Diverse interests and abilities; versatility May appear scattered and disorganized; frustrations over lack of time; others may expect continual competence.
Strong sense of humor Sees absurdities of situations; humor may not be understood by peers; may become 'class clown' to gain attention

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Specific Problems of the Gifted

by Linda Kreger Silverman, Ph.D.

  • Confusion about the meaning of giftedness
  • Feeling different
  • Heightened sensitivity
  • Idealism
  • Feelings of inadequacy
  • Relentless self- criticism
  • Increased levels of inner conflict
  • Deep concerns with morality and justice
  • Lack of understanding from others
  • Unrealistic expectations of others
  • Hostility of others toward their abilities
  • Difficulty with social relationships
  • Difficulty in selecting amount a diversity of talents
  • Lack of sufficient challenge in schoolwork
  • Depression (often manifested as boredom)
  • High levels of anxiety
  • Hiding talents to fit in with peers
  • Nonconformity and resistance to authority
  • Refusal to do routine, repetitive tasks
  • Inappropriate criticizing of others
  • Excessive competitiveness
  • Isolation from peers
  • Low frustration tolerance
  • Intolerance of others
  • Lack of study habits  


Causes of Underachievement

by Linda Kreger Silverman, Ph.D.

  • Fear of Failure
  • Fear of Success
  • Fear of lack of acceptance by peer group
  • Undetected learning disabilities
  • Lack of basic skills and study habits
  • Inappropriate educational activities
  • Too high or too low expectations of parents
  • Lack of parental support for education
  • Fear of overshadowing parent
  • Passive-aggression toward parent
  • Low frustration tolerance
  • Lack of impulse control
  • Low risk-taking abilities
  • Lack of competitiveness
  • Guilt for being advantaged intellectually
  • Interests in activities other that school
  • Cumulative deficits and belief in failure

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5 Books for beginners


1.Keys to Parenting the Gifted Child by Sylvia Rimm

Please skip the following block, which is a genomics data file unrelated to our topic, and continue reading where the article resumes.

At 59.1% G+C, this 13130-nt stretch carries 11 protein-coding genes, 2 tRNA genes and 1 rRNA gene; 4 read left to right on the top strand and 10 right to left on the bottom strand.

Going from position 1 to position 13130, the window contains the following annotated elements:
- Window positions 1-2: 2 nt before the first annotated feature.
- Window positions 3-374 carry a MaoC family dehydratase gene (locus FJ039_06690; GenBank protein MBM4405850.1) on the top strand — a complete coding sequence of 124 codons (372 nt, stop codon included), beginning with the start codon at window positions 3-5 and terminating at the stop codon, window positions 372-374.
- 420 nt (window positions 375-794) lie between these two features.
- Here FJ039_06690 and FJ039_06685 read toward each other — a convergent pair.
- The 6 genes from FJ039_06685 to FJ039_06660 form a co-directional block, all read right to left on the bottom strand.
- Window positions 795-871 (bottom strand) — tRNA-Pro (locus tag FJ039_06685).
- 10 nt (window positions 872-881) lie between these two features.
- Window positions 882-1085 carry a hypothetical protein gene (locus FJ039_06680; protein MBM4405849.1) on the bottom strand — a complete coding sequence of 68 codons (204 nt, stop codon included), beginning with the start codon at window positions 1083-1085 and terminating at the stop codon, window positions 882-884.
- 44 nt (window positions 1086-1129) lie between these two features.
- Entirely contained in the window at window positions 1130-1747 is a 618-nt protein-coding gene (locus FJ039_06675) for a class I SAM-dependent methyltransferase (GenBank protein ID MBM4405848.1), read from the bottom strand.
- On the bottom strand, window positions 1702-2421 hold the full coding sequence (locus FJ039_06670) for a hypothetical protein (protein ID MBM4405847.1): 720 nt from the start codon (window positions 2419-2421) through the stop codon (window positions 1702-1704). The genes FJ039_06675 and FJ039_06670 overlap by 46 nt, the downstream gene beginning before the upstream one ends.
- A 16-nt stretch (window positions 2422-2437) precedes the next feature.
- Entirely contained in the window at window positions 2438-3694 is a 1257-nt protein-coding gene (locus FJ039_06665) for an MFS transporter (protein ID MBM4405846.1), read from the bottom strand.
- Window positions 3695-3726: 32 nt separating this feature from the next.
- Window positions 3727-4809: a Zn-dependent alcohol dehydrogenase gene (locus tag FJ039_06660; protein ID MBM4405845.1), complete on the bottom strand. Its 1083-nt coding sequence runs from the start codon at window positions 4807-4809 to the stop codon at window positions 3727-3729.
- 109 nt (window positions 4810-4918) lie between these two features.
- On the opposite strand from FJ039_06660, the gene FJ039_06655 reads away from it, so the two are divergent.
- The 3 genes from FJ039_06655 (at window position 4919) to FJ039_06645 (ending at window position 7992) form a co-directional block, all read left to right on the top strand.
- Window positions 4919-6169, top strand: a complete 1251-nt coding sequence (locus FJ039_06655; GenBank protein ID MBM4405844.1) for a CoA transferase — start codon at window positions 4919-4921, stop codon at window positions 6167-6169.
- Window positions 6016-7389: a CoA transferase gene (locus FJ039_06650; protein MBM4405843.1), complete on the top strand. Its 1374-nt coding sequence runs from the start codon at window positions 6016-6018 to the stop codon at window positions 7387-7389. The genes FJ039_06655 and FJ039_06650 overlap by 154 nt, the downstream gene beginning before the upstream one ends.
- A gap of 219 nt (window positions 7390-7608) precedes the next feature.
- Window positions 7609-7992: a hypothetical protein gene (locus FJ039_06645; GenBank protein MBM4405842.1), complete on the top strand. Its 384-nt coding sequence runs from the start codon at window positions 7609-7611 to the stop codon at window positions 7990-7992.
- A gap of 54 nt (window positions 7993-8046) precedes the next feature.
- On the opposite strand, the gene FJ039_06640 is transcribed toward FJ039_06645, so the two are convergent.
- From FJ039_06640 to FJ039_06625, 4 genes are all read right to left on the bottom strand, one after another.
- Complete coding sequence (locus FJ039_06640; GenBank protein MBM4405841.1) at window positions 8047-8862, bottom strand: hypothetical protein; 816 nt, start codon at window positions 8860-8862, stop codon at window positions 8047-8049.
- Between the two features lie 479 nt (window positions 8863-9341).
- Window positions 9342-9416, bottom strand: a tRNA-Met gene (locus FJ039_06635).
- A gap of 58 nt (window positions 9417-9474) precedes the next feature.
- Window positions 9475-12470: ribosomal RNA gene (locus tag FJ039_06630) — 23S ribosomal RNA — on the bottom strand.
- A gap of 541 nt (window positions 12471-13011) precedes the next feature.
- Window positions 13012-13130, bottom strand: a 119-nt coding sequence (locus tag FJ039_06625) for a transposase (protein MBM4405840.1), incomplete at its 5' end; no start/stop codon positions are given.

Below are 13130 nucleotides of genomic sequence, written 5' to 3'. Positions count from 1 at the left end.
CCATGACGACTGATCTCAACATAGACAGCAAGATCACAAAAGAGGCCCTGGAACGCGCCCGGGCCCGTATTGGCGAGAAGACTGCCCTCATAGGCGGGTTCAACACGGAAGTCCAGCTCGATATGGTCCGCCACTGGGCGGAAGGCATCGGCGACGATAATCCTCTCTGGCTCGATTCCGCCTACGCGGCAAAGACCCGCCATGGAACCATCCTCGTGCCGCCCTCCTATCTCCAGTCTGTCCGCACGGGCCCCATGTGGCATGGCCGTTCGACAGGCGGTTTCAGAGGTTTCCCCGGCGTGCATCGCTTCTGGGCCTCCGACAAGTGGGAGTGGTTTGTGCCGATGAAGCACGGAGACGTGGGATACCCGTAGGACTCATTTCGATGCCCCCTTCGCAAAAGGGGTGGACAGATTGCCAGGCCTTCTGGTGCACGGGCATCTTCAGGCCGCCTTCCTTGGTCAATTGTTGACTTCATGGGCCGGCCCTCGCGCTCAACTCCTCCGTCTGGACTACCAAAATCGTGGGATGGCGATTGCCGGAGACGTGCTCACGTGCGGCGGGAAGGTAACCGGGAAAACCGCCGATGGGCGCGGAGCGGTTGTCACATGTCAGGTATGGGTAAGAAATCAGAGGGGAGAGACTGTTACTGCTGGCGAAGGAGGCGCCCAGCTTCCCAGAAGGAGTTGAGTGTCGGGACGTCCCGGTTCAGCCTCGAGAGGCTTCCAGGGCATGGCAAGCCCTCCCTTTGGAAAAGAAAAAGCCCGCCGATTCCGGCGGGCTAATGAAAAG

Concise, warm, and practical book for parents. Four page keys written on each of 42 topics such as Early Childhood Testing, Parent School Communication, Gender Issues for Gifted Children, Underachievement, Challenge Alternatives. Something on every age - from preschool through college age gifted children. Important insight into how easy it is to over-empower gifted children.

2.A Parent’s Guide to Gifted Children by James Webb, et al
And the earlier, thinner Guiding the Gifted Child by Jim Webb, et al. Written by beloved psychologist and pioneer in social/emotional needs of the gifted. Thorough good first read and excellent reference to revisit over the years. Like the Dr. Spock for gifted.

3.Re-Forming Gifted Education by Karen Rogers
Self-help handbook on “Matching the Program to the Child”. Walks you through the steps of collecting information about your child, developing an educational plan, and talking with the school. Describes gifted programming options and when to use them. Includes worksheets to help you organize what you’ve learned and planned. Great research-based info on acceleration and grade-skipping.

4.Misdiagnosis and Dual Diagnoses of Gifted Children and Adults by James Webb et al
This must-read page turner helps lay-people and professionals understand how to recognize the differences between giftedness and disorders such as ADHD, bipolar, OCD, Asperger’s, and depression. “My advice to parents would be to read this book before your child is misdiagnosed and mistreated. – former pres. of APA.

5.Smart Boys by Barbara Kerr and Sanford Cohn (also Smart Girls by Barbara Kerr) Surprisingly spot-on descriptions of gender-specific milestones and danger zones for gifted children.

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MSGT is a non-profit organization and is not affiliated with any city, state, private, or charter school.  MSGT is run solely by volunteeers. All MSGT events are open to the public, regardless of city or district, and are intended to benefit gifted and talented students, their parents or guardians, and educators.